History of an Error: Wrong dates can lead to Bad Theology

Discussion in 'Baptist Theology & Bible Study' started by asterisktom, Sep 30, 2014.

  1. asterisktom

    asterisktom
    Expand Collapse
    Active Member

    Joined:
    May 29, 2007
    Messages:
    2,293
    Likes Received:
    21
    This post is helpful background to understanding a certain error that has crept into modern eschatology. A seemingly trivial point actually has profound Christological application. But before we get to the application, the error has to be corrected.

    History of an Error
    Wrong dates can lead to Bad Theology​


    They don't usually. But in the case of Archbishop William Ussher and his dates that did happen. Or at least, let us say, it needlessly obfuscated an already complicated problem. However, as we shall see, the original obfuscation started happening thousands of years before Ussher.

    But first the more recent boo-boo: In 1701, thanks to a well-meaning scholar, Church of England's Bishop William Lloyd, the English Bible began to be side-noted with dates. These dates were based on Ussher's chronology of a half-century earlier. Throughout the Bible Lloyd faithfully followed Ussher dates - - - except where he didn't. Case in point is the passage that describes, as I had earlier written, the permission that starts the 70 weeks of Daniel 9. This is Nehemiah 2. Ussher sets this permission that Artaxerxes grants to Nehemiah as 454BC. However Lloyd sets the date at 445BC.

    This error has both a fruit and a root.
    The fruit is that more recent Bible editions - most famously, that of C.I. Scofield - followed this innovation of Lloyd's. And many other reference Bibles and authors have since followed Scofield's lead. This date is now the most common one put forth for the permission in Nehemiah 2. The result is that, given the math ...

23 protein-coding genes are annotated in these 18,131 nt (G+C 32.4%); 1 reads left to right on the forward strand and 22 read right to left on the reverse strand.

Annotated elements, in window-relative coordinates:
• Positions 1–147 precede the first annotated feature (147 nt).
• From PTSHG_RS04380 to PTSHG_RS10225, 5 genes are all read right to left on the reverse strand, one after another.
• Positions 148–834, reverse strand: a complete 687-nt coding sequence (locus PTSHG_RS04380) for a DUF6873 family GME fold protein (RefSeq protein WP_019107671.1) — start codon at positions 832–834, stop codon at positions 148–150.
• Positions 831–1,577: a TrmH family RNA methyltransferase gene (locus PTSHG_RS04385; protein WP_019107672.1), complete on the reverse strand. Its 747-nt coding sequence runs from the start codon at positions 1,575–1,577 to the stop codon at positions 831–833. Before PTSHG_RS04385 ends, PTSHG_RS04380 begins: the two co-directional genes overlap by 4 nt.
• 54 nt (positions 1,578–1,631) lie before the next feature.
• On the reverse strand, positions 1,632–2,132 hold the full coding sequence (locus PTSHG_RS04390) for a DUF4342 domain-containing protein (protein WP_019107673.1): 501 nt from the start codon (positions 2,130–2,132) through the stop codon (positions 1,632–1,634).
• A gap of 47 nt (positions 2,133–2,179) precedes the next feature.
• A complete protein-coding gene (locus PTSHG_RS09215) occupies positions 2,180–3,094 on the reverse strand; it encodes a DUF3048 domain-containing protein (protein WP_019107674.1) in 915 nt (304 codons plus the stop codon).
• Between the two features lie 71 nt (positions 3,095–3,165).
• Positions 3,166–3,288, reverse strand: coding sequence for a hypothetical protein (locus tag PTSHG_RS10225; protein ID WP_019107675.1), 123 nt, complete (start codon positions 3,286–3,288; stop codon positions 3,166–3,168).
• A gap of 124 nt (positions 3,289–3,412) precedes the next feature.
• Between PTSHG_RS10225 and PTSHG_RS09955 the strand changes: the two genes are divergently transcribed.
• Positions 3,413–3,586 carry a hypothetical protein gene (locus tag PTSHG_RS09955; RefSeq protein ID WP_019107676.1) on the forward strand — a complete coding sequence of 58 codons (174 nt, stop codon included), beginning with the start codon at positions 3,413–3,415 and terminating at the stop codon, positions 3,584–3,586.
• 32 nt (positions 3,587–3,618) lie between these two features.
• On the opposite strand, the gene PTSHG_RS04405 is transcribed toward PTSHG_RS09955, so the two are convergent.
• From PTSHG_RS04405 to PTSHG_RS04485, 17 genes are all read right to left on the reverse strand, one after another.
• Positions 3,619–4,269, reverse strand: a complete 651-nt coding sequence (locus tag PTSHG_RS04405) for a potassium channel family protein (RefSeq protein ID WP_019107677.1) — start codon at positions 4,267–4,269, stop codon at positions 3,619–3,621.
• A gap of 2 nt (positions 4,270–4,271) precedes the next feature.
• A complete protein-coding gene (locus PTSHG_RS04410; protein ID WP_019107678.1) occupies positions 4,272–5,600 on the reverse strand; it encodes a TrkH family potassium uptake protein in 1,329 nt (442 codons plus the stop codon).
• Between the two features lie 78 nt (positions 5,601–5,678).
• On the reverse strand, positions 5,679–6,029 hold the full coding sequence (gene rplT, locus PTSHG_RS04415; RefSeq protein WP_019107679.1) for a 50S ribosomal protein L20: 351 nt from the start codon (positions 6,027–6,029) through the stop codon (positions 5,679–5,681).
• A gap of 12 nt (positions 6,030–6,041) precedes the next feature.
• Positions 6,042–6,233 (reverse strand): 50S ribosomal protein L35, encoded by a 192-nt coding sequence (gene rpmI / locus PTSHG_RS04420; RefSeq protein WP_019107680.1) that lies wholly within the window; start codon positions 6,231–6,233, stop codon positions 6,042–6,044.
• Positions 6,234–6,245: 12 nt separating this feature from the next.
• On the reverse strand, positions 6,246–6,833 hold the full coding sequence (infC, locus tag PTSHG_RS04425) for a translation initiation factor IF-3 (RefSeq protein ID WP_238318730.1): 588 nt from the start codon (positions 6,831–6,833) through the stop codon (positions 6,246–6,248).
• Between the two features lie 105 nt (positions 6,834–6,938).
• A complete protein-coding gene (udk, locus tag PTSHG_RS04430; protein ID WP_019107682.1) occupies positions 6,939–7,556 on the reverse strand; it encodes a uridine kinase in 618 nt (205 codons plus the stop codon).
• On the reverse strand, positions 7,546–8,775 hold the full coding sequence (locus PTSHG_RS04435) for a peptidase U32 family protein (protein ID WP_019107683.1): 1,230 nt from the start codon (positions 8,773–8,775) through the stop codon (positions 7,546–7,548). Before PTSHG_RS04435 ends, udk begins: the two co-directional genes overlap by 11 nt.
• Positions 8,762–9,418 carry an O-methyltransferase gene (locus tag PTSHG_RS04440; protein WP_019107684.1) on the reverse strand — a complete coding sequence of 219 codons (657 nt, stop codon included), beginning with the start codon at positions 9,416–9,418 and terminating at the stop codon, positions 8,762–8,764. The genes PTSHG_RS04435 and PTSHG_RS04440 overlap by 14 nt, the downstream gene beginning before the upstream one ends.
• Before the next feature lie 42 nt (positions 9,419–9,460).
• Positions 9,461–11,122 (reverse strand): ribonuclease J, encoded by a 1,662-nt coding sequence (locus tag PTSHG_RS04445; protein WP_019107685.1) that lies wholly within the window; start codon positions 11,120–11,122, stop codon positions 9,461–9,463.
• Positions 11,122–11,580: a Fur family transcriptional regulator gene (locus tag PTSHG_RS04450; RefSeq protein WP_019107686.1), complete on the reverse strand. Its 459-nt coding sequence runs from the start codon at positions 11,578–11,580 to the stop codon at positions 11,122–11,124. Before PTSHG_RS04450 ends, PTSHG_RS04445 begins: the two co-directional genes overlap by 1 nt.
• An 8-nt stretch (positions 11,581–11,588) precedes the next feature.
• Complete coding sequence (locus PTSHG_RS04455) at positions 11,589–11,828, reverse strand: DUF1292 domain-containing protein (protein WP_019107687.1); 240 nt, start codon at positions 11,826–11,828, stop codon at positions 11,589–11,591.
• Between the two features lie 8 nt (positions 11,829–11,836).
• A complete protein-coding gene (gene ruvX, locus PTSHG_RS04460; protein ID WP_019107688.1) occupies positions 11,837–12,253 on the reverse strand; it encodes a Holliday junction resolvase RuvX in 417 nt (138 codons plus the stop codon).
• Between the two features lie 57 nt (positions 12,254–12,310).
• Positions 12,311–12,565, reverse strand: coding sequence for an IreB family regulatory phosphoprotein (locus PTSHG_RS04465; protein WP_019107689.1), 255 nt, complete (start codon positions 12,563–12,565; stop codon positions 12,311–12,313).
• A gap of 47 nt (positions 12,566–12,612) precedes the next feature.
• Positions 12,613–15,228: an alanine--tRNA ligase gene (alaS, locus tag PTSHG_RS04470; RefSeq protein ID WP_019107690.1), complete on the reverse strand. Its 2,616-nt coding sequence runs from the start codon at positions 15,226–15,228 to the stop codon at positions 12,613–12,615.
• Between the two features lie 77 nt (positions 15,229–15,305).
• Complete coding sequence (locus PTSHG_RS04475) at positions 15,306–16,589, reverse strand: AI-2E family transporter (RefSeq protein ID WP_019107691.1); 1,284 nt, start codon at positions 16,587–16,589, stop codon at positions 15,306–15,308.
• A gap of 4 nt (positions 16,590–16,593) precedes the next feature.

490 - 445 - 1 = 44 AD,

    or, shaving off the last week,

    482 - 445 - 1 = 36 AD,

    the end point is clearly beyond the usually accepted time for Christ's earthly ministry.

    This needlessly causes scholars to look elsewhere for the starting point of the seventy weeks; usually either Ezra 7 (same king, earlier date) or Ezra 1 (earlier king, Cyrus, much earlier date).

    The ones who settle on Cyrus are then forced to part what God has joined together - the seventy weeks - contrary to any Scriptural example or precept. This is where the unscriptural gap is introduced, and stop-watch chronology. Sir Robert Anderson, knowing that the math did not add up, added an innovation of his own: a 360-day year! Though the Jews did use months of 30 days, never do we read of a whole year of 360 days, and especiallly not larger spans of time entirely made up of these artificial - and fictional - units of time. But Anderson needed to tweak the dates to finesse the endpoint to the time of Christ's earthly ministry.

    The Root came much earlier.
    I wrote "needlessly" above because that is exactly what all this is. This brings me back to the original, root mistake that happened well over two thousand years ago.